Therefore, to attract quality job candidates, outsourcers must first overcome the negative image associated with the call center. Positive industry advocacy is needed by all call center operations that wish to attract and retain the best agents. Creative recruiting on social media channels and online forums can help to attract millennial job candidates. Providing the right culture and client branding can also help to connect agents to the companies that they will be representing—often a huge selling point for job-seekers. Don’t merely focus on putting warm bodies in seats—use personality and emotional intelligence testing to identify the right talent for your clients.

Once agents are onboard, what can call center vendors do to reduce turnover? Offer more competitive pay rates with client participation. Just as important are amenities and perks, like an onsite daycare or gym, social responsibility programs, attractive facilities and break areas with modern amenities.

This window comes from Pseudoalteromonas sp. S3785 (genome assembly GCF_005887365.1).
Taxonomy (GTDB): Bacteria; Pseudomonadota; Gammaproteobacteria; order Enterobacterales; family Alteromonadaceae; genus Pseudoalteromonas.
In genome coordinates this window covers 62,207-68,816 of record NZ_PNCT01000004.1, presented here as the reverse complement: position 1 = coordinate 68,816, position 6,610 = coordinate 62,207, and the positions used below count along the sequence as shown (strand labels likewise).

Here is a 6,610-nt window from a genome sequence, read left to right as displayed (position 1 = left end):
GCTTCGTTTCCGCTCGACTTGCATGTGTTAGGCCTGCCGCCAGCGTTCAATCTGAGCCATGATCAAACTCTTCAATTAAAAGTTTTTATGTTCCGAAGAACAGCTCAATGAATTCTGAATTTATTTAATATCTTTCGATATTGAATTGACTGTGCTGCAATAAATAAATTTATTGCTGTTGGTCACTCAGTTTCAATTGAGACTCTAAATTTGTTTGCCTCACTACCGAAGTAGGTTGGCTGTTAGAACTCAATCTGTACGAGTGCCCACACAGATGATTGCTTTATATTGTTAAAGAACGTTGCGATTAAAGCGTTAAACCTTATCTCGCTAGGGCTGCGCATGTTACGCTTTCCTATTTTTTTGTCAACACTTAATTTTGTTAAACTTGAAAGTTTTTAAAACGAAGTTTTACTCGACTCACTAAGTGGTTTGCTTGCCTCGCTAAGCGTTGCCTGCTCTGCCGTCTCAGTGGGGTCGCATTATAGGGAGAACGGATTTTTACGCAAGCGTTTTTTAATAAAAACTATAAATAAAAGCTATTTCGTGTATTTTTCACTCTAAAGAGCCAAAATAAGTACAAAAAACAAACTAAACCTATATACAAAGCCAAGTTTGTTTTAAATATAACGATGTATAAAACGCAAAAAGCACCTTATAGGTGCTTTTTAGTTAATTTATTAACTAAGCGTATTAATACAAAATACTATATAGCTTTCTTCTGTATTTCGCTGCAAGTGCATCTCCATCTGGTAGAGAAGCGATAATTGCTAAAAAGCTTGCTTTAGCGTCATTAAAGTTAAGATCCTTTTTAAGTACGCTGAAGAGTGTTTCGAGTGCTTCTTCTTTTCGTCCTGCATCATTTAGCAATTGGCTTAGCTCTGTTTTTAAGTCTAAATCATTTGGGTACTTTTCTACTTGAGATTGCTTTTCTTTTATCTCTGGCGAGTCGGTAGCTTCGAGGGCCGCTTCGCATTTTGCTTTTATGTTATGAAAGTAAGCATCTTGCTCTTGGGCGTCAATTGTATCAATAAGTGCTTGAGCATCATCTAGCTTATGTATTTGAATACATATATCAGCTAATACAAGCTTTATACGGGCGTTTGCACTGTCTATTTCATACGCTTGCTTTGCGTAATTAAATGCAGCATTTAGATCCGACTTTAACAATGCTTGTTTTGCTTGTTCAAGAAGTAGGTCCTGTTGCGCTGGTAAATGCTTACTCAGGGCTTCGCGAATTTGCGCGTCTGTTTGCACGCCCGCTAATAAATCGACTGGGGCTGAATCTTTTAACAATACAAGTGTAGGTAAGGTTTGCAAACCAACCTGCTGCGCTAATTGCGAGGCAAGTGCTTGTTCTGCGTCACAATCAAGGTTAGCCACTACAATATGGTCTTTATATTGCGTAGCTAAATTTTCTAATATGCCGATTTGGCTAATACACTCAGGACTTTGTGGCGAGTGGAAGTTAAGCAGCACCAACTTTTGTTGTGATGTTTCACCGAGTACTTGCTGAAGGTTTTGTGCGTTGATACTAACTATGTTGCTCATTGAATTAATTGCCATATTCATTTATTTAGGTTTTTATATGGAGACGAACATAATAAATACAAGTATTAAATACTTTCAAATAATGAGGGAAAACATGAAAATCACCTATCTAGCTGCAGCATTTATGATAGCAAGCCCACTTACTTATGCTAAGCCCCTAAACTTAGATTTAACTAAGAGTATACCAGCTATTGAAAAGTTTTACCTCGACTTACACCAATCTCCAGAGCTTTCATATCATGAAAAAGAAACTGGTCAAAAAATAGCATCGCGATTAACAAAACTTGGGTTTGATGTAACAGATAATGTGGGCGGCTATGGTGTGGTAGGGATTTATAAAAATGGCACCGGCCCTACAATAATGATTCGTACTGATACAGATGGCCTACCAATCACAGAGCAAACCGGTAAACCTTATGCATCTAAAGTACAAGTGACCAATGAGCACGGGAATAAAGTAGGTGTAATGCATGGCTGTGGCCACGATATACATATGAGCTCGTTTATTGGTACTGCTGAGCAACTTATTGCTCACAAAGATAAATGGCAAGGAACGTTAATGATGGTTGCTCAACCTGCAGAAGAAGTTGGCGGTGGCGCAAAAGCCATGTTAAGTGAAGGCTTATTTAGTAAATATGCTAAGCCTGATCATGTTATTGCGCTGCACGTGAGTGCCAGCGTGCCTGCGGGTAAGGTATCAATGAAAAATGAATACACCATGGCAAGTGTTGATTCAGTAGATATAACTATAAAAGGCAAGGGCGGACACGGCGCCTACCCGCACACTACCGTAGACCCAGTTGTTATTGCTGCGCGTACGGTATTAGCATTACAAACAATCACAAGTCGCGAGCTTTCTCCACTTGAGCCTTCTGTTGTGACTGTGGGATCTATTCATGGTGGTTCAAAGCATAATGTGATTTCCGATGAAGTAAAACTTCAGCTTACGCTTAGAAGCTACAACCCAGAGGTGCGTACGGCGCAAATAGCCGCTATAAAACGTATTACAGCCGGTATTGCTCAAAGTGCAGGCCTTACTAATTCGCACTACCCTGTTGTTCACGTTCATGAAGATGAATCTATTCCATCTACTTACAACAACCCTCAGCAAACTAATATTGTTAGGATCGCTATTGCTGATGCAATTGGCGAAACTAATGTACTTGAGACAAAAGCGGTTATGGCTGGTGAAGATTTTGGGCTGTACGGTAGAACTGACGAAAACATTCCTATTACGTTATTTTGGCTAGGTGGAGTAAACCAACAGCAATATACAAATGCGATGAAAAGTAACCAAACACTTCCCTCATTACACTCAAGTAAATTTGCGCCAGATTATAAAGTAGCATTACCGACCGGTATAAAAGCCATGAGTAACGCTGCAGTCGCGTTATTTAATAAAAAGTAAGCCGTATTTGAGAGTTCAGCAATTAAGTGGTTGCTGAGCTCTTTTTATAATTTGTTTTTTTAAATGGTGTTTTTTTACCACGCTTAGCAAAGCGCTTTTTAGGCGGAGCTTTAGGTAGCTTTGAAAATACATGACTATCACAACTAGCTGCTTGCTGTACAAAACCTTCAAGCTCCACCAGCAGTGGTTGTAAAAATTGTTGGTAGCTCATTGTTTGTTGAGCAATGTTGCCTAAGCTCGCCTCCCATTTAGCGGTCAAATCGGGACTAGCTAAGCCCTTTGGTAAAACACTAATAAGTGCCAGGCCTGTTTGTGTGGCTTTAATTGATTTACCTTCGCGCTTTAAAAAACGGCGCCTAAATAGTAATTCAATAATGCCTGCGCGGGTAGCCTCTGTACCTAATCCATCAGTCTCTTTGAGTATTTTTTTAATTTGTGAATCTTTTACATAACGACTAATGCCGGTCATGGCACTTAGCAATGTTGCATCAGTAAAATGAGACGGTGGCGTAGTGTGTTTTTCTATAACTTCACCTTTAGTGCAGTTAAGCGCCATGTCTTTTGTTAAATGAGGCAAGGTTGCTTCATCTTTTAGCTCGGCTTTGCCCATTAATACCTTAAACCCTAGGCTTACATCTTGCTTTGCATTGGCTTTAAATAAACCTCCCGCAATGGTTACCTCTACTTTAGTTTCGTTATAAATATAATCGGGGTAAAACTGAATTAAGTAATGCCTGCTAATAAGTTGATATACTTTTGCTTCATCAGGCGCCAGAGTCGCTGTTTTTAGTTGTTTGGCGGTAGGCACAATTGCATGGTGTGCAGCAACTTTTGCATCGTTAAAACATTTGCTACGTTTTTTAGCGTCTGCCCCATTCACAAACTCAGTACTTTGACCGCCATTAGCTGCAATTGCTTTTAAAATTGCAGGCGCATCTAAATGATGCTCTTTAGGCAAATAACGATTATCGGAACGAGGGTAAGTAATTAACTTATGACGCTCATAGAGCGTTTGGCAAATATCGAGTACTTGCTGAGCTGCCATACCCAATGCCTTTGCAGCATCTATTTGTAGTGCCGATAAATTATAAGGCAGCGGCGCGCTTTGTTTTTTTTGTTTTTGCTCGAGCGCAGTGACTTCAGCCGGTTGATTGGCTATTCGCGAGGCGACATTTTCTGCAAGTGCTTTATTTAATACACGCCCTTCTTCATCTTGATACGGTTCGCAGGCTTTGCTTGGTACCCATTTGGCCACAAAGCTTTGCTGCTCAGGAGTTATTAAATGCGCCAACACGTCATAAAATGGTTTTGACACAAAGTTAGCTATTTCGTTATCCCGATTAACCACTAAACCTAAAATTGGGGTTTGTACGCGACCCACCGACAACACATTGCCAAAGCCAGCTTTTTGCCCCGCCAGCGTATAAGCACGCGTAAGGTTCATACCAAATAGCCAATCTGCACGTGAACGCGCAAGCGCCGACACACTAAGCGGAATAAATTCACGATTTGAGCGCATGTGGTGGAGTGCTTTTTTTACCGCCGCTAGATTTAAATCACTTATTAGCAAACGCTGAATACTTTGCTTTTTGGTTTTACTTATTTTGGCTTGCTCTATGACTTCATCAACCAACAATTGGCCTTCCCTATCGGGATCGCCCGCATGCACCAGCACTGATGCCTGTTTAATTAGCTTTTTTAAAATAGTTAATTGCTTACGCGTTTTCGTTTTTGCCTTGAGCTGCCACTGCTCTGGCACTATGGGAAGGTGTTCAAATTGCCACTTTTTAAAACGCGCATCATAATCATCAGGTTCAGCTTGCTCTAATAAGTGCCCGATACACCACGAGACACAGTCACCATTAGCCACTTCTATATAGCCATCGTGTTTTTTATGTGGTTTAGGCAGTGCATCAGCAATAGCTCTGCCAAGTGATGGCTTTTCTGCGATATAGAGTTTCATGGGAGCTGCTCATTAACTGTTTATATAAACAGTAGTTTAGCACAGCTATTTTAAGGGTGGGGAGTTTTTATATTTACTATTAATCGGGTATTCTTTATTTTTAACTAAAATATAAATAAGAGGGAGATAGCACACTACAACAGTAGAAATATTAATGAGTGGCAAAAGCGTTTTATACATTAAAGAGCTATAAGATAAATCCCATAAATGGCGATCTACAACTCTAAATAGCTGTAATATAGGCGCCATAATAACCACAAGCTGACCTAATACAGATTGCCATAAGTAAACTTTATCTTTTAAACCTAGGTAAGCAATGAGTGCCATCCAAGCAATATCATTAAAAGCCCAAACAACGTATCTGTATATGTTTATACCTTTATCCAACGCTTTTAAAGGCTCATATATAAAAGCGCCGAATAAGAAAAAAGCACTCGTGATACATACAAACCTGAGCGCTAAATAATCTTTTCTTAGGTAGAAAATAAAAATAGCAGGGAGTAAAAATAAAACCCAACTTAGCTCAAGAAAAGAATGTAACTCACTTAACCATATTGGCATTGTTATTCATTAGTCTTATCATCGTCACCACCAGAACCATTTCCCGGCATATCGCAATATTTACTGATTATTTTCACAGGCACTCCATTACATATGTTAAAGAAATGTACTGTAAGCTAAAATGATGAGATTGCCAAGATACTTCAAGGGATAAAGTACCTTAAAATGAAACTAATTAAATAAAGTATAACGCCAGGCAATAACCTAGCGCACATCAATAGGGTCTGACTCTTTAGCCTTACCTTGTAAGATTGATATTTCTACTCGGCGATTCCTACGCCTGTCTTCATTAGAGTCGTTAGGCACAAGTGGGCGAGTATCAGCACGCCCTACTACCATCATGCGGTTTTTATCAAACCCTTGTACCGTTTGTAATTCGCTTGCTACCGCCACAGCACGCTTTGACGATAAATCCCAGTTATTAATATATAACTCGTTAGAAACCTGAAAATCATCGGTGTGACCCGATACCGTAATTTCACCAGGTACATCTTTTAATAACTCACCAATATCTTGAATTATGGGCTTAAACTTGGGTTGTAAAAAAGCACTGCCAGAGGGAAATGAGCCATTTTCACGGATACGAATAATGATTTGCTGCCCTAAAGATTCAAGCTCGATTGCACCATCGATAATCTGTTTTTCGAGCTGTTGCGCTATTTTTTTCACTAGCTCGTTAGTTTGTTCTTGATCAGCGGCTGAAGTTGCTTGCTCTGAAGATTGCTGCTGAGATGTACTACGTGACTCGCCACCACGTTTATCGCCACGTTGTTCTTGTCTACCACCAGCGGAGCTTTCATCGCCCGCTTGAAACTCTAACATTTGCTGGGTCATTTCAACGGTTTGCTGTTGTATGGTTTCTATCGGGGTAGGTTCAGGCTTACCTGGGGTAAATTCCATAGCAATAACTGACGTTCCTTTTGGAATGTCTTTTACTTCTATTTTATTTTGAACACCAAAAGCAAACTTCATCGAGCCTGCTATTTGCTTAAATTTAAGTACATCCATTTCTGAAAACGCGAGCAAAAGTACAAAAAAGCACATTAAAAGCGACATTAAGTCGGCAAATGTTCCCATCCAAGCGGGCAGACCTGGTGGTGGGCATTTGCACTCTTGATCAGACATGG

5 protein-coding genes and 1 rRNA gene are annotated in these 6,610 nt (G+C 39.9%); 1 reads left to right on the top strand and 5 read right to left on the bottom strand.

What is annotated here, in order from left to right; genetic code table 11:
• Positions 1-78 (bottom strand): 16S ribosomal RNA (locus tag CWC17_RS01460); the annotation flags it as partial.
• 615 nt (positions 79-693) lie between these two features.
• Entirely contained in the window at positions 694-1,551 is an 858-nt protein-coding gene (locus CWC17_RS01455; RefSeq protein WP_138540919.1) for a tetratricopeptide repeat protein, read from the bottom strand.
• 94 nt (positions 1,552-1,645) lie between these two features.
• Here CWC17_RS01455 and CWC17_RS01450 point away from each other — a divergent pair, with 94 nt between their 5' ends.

A positive workplace culture has a considerable impact on agent retention. Plan activities to build camaraderie in the workplace, as well as volunteer opportunities within the local community where agents live. Provide a clear path to advancement and make sure that supervisors and management are 100% focused on motivating agents to perform well and continuously improve.

These are just a few ideas that can help to separate your call center from the churn-and-burn workplaces. Most important is a long-term strategy—partner with clients to tackle rising attrition and labor costs in a way that delivers a strong ROI in agent retention, stronger performance and more lucrative business outcomes.